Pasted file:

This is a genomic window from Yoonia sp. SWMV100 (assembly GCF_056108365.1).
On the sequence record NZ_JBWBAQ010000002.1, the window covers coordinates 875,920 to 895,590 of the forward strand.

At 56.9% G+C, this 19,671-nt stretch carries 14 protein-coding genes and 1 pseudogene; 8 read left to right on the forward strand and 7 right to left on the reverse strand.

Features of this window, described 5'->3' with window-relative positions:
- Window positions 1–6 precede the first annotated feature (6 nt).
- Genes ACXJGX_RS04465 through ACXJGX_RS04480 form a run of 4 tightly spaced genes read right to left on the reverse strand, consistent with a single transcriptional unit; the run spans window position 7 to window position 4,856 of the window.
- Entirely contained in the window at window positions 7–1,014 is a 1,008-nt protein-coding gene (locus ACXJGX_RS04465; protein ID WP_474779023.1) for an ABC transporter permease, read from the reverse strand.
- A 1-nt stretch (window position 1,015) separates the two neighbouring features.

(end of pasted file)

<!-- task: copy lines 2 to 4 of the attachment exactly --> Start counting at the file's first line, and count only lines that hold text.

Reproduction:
On the sequence record NZ_JBWBAQ010000002.1, the window covers coordinates 875,920 to 895,590 of the forward strand.

At 56.9% G+C, this 19,671-nt stretch carries 14 protein-coding genes and 1 pseudogene; 8 read left to right on the forward strand and 7 right to left on the reverse strand.

Features of this window, described 5'->3' with window-relative positions: